E8k fines for brothers

TWO brothers involved in cattle trading, who allegedly obstructed Department officials, and pleaded guilty to breaches of the regulations by the illicit movement of livestock in counties Monaghan, Louth, Meath, and Dublin, two years ago, were fined a total of €6,800, and ordered to pay €8,000 in costs and expenses, when convicted at a sitting of the District Court in Monaghan on Monday of last week.

TWO brothers involved in cattle trading, who allegedly obstructed Department officials, and pleaded guilty to breaches of the regulations by the illicit movement of livestock in counties Monaghan, Louth, Meath, and Dublin, two years ago, were fined a total of €6,800, and ordered to pay €8,000 in costs and expenses, when convicted at a sitting of the District Court in Monaghan on Monday of last week.

Both were remanded from an earlier sitting at Carrickmacross in November to Monaghan District Court.

Niall Rice, 35, with addresses at Broomfield, Castleblayney, and Faughill Road, Jonesboro, pleaded guilty to a series of charges of obstructing Louis Reardon, a veterinary officer attached to the Department’s Special Investigations’ Branch; providing false information to the official; and the movement of livestock on various dates between March 14, and August 12, 2009, contrary to the Diseases of Animals Act.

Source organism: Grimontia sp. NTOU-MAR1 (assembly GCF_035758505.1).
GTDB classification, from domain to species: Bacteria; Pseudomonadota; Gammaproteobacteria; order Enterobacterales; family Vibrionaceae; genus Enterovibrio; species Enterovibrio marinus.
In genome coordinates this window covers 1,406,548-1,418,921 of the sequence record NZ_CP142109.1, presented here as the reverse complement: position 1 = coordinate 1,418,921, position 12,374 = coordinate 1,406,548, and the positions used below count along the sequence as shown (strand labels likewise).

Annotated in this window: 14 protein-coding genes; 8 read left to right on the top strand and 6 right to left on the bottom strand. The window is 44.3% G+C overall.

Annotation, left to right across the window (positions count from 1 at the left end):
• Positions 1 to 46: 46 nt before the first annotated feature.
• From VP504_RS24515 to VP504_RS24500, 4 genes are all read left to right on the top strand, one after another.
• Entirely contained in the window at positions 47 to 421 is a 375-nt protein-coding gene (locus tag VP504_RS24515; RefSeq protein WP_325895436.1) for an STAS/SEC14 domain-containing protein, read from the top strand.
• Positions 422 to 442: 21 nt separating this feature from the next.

He was fined a total of €6,000 and also given a suspended sentence of 12 months imprisonment for a breach of the regulations. He was further ordered to pay €500 in compensation to the Department official who was obstructed.

In suspending the jail term, Judge Sean MacBride warned Mr. Rice that if he was involved in any fresh offence, within a two-year period, he would be certain to face a prison term.

Brian Rice,31, Bree, Castleblayney, was fined €800 for obstructing the Department official, and he was also directed to make a payment of €750 in compensation to the official. All the charges related to the illicit movement of cattle in respect of locations at Heynestown, Co. Dublin; Stamullen, Co. Meath; Riverstown, Co. Louth; and Broomfield, Co. Monaghan, between March 14th and August 12th 2009.

He said their actions threatened the national effort to eradicate brucellosis from the Irish cattle herd.